Grand Gedeh County Senator Marshall Dennis alarmed that illegal migrants are gradually taking over bordering towns of the county with Ivory Coast on a daily basis. Dennis explains furthered that illegal migrants who are believed to be Burkinabe (citizens from Burkina Faso) are in the neighborhood of over 9,000 inhabitants.
Speaking at a press conference Wednesday August 26, at his Capital Building, Sen. Dennis alarmed that the reported illegal migrants are engaging in cocoa farming and illegal minerals including gold and diamonds mining in the area.
According to the Grand Gedeh County lawmaker, the presence of the reported illegal migrants poses serious national security threats to both the county and the country at large.
“These migrants presence in our territory is a serious national security. In some of the towns and villages they are hoisting their national flag instead of our national flag. This is very scaring you don’t see the presence of the government in those towns. The police and other security institutions operating here presence is totally absent,” he said.
He noted that the illegal migration within the bordering towns of the county began during the early years of former President Ellen Johnson Sirleaf led administration but the administration did little in handling the matter. He narrated that over the period of time there had been series of confrontation between the ‘illegal migrants’ and some Grand Gedeans.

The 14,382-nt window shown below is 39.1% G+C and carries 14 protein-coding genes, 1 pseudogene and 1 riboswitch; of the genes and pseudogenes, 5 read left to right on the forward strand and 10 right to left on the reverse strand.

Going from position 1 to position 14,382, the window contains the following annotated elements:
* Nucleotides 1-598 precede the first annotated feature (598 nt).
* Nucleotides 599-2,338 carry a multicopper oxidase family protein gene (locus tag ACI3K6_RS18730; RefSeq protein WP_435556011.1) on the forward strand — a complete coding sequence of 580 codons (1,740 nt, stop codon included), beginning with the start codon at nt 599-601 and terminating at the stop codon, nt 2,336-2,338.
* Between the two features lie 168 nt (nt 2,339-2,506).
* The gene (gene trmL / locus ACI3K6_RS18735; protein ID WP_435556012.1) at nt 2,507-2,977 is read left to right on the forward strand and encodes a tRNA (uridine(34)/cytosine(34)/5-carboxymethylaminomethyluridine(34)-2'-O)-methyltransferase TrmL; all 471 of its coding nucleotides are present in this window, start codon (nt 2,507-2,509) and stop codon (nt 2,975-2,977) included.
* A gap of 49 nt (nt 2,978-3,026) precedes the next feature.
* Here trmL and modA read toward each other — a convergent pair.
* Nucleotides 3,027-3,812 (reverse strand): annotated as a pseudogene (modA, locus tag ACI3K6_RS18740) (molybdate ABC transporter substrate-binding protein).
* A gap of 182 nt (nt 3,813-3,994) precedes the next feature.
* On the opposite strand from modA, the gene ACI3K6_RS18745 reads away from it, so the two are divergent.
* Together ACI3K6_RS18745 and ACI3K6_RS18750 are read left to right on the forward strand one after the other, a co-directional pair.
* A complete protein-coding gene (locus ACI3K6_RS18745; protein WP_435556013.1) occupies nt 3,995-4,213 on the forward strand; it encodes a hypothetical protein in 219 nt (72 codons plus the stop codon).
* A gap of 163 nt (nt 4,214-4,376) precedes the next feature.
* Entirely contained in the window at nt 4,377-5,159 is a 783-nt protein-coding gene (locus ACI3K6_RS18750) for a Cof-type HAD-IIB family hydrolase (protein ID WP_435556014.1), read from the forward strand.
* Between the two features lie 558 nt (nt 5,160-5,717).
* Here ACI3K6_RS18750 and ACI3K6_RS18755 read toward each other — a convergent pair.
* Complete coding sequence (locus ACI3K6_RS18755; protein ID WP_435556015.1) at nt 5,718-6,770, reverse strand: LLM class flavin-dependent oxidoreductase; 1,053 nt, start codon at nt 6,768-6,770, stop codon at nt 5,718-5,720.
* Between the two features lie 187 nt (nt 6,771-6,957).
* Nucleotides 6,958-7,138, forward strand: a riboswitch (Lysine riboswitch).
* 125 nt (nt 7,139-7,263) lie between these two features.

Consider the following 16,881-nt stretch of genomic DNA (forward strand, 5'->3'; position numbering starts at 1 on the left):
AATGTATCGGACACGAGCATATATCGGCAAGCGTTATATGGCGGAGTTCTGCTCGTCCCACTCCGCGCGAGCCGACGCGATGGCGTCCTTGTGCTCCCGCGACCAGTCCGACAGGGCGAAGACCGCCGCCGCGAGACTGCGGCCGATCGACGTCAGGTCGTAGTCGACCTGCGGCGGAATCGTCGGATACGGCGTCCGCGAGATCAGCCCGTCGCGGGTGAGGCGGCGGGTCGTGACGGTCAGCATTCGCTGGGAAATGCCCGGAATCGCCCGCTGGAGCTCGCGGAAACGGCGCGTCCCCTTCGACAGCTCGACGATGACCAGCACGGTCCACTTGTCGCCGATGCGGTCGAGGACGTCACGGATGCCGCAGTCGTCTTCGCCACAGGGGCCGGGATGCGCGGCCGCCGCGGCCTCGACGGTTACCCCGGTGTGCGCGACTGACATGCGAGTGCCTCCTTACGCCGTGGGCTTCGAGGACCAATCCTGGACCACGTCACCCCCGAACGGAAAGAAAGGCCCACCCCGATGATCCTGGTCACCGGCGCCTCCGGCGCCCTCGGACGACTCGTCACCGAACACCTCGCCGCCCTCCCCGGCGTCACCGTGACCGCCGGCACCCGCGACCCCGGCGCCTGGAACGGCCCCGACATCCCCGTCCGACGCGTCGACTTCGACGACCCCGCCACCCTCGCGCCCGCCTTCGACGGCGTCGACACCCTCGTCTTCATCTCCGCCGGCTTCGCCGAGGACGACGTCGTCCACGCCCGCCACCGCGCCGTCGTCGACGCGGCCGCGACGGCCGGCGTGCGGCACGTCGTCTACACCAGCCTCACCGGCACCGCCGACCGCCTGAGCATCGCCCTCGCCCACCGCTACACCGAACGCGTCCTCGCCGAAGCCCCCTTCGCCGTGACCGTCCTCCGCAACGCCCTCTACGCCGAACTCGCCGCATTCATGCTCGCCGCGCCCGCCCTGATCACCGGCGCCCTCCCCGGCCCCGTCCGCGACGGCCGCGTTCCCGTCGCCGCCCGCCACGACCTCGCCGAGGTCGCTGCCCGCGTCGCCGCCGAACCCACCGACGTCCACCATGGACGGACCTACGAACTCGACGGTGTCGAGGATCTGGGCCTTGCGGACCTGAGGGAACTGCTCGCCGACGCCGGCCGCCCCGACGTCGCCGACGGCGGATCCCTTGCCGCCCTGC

A recent report by the United Nations panel of experts in Liberia highlighted the ongoing insecurity in the border area between Liberia and Côte d’Ivoire, and the risk of an upsurge in violence there as the corona virus abates and campaigning for this year’s Ivorian presidential elections intensifies.
Underpinning this insecurity is the large number of disaffected young men working for a pittance in dozens of gold-mining camps along both sides of the frontier. Much of the mining is unlicensed and illegal, and the governments in Monrovia and Abidjan have little idea of how much gold is produced, who buys it, or where it ends up.
During the Ivorian crisis few years, about 40,000 refugees live in camps and communities along the border with Côte d’Ivoire, which they fled during the political crisis of 2010. The vast majority are from the Guere ethnic group that inhabited the forests of western Côte d’Ivoire for centuries, and over the past 150 years traded cocoa with Europe and the United States. Though the United Nations repatriated refugees back home but is yet to be established as to whether all refugees return home, Ivory Coast.
Initially these refugees were housed in three camps set up by the UN High Commission for Refugees – PTP, Duogee and Solo – in Grand Gedeh County, not far from the border, but they later moved in deep in Grand Gedeh County.